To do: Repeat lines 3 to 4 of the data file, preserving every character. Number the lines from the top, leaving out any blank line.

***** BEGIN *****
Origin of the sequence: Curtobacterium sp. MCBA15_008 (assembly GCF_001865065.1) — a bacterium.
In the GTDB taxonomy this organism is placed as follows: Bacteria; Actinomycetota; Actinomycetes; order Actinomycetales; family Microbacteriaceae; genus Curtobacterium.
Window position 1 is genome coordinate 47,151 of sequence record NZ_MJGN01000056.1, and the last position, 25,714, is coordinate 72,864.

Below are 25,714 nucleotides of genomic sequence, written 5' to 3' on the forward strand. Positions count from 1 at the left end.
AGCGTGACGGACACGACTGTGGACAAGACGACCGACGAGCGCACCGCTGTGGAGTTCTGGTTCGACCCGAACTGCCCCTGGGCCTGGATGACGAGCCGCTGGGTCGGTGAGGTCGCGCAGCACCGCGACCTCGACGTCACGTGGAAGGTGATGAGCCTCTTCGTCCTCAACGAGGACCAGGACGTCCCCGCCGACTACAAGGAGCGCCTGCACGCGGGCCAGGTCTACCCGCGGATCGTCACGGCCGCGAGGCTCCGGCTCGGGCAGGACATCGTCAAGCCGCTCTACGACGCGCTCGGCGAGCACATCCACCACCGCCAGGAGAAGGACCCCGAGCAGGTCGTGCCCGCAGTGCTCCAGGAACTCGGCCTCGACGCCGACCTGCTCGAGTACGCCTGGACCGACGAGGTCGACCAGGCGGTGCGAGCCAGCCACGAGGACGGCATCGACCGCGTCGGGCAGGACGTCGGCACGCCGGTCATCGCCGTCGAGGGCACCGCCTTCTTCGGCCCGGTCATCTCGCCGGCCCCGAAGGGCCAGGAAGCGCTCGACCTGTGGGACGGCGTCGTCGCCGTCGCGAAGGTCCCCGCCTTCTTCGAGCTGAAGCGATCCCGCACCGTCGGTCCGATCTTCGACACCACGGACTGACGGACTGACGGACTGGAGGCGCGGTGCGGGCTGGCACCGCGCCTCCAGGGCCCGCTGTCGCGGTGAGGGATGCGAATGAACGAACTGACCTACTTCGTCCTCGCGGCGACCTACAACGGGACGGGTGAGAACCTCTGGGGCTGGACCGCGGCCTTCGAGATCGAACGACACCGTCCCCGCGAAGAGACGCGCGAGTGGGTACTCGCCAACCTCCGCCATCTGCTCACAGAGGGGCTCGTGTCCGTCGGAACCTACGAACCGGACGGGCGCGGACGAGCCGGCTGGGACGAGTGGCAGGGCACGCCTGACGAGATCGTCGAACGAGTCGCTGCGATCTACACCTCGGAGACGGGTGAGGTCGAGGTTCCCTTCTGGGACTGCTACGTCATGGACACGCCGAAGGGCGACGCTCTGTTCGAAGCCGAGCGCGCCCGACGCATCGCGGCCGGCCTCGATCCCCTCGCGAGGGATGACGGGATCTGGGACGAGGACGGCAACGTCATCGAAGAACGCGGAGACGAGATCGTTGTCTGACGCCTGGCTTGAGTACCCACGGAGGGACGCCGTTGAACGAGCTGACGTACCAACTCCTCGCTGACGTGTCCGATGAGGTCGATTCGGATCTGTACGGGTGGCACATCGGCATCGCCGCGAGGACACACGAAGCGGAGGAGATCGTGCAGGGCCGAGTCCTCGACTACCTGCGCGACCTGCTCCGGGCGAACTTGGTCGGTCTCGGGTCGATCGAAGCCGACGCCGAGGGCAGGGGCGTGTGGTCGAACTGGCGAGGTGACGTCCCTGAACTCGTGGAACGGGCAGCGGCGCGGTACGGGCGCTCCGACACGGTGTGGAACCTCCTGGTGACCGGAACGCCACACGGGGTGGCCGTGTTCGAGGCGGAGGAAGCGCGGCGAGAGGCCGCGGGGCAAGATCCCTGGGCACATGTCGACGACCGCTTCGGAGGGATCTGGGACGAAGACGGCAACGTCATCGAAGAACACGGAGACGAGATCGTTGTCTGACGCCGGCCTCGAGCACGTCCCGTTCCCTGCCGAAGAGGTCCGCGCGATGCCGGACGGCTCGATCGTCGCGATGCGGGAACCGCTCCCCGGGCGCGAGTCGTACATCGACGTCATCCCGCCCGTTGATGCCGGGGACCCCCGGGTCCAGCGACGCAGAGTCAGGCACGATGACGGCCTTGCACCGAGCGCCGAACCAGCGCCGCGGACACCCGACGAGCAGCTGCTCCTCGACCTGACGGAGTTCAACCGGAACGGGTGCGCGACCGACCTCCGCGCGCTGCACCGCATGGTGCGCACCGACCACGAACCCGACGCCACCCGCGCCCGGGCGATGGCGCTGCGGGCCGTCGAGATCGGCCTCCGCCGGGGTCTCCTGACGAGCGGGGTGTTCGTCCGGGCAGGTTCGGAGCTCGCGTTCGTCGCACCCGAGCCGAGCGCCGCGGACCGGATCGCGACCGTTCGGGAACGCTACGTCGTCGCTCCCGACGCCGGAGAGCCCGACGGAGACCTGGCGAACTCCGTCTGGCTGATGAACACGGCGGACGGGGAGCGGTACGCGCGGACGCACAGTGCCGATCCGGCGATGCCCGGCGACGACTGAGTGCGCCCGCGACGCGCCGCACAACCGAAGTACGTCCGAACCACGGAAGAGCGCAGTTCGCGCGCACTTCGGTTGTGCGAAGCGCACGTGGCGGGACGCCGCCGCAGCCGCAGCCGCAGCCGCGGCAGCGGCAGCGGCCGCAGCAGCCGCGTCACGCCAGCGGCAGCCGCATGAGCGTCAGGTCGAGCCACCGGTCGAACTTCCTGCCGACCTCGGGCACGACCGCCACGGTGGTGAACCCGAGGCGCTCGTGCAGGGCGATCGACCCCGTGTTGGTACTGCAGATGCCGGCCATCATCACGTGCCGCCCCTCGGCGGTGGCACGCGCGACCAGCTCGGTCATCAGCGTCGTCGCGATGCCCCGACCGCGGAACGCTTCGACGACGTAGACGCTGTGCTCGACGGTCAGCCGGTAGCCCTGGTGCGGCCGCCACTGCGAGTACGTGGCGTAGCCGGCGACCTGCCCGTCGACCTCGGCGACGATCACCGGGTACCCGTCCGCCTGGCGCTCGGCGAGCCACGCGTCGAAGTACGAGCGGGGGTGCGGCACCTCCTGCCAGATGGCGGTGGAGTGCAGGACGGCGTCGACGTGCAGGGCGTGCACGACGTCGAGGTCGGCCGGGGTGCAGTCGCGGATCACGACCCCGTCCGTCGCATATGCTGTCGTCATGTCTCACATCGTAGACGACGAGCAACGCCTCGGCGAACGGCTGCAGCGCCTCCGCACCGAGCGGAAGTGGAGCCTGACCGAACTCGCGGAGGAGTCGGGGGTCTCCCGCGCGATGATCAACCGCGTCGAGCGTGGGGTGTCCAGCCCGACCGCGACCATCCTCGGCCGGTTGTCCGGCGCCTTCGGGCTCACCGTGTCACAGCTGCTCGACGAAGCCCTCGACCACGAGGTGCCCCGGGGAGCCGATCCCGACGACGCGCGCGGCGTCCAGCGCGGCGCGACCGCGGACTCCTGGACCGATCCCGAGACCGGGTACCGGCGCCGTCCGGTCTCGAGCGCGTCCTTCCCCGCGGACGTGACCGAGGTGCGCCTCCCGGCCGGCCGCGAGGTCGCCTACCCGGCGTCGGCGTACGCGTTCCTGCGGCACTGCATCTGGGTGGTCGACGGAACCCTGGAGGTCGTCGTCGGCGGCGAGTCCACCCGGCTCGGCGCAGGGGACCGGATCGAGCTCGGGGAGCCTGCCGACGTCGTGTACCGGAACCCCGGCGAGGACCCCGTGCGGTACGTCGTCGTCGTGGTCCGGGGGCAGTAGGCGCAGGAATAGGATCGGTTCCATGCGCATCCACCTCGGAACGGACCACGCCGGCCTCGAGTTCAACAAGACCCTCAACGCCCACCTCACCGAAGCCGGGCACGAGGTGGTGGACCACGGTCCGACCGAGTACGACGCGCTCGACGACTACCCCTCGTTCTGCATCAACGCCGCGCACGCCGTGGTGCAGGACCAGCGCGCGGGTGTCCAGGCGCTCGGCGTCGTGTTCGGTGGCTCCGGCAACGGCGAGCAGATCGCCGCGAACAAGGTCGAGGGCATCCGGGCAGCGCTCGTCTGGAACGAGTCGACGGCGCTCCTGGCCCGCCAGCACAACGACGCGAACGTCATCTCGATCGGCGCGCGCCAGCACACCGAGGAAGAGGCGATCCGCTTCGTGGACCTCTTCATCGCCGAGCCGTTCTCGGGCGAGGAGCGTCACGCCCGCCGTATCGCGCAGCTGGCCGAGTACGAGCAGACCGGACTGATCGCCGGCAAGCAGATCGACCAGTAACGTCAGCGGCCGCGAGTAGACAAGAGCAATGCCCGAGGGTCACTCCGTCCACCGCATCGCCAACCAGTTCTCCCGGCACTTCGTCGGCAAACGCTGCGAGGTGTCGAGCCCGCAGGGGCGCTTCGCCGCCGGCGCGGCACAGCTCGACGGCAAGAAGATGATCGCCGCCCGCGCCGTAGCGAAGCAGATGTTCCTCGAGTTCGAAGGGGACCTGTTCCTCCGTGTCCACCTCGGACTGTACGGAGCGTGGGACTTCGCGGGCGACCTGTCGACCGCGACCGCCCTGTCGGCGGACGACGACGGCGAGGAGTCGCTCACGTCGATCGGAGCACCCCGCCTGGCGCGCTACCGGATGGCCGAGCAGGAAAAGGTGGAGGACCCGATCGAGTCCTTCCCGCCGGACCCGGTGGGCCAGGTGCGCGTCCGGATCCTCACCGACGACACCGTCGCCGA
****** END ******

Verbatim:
Window position 1 is genome coordinate 47,151 of sequence record NZ_MJGN01000056.1, and the last position, 25,714, is coordinate 72,864.

Below are 25,714 nucleotides of genomic sequence, written 5' to 3' on the forward strand. Positions count from 1 at the left end.